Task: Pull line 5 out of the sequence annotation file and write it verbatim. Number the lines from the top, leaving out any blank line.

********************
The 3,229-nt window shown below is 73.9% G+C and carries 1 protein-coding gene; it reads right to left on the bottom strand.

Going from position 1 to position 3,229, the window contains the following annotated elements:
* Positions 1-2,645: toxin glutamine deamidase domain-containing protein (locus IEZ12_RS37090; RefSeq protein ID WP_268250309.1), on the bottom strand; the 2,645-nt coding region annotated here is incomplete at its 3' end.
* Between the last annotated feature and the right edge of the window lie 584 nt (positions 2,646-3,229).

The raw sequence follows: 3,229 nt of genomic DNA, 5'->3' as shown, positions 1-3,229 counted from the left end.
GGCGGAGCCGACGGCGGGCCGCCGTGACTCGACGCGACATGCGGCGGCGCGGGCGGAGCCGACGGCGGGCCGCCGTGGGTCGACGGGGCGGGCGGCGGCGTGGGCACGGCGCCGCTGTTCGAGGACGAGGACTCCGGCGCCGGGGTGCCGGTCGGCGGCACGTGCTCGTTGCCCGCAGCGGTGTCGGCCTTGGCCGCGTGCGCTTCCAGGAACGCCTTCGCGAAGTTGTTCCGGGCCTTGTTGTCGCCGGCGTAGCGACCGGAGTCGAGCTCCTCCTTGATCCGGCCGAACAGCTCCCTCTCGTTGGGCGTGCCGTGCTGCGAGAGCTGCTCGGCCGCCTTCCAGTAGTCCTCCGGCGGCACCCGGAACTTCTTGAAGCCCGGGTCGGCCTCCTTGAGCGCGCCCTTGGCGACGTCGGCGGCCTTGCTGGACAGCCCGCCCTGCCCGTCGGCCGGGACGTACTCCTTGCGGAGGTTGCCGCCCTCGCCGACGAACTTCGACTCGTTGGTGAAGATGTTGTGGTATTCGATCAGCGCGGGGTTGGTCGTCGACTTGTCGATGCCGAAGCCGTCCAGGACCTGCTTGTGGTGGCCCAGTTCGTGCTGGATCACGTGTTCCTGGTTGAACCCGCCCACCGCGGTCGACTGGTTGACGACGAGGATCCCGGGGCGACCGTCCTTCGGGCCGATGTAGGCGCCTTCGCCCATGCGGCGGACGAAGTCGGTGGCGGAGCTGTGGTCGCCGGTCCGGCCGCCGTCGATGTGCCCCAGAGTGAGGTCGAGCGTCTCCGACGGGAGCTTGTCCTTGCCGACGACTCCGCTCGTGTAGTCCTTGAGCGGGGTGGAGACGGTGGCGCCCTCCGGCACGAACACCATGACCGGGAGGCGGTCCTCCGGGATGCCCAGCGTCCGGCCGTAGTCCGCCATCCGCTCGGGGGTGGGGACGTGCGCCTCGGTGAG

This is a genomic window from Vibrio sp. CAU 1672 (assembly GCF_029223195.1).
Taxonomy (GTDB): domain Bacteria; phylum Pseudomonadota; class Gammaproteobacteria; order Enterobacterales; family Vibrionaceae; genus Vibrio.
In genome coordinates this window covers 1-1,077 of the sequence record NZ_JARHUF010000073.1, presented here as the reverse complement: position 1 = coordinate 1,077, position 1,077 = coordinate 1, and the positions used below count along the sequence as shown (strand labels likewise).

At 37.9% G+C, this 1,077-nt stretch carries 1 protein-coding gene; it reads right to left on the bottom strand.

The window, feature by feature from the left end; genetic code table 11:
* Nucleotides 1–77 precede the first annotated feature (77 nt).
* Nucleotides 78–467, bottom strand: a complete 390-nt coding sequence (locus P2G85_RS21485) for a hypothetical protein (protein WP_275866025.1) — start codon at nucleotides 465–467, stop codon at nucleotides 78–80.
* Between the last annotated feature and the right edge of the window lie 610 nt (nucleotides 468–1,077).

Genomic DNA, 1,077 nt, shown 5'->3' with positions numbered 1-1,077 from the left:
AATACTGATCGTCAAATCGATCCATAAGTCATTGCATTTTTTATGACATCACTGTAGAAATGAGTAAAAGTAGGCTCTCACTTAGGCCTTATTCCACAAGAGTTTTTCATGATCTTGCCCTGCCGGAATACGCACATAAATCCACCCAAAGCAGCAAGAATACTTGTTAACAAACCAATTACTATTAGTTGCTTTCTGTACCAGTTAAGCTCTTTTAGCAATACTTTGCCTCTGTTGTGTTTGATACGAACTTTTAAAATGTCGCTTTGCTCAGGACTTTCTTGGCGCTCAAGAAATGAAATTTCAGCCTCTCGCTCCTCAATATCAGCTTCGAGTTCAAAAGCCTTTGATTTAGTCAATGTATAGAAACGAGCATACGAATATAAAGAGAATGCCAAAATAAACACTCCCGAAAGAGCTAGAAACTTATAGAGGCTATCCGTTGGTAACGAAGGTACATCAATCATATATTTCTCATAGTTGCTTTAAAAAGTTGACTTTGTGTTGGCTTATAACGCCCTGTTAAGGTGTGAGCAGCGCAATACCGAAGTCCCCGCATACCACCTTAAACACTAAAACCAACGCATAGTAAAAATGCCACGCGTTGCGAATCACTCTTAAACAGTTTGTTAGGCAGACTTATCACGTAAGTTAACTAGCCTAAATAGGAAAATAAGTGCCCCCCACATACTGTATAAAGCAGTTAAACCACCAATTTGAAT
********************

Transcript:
The raw sequence follows: 3,229 nt of genomic DNA, 5'->3' as shown, positions 1-3,229 counted from the left end.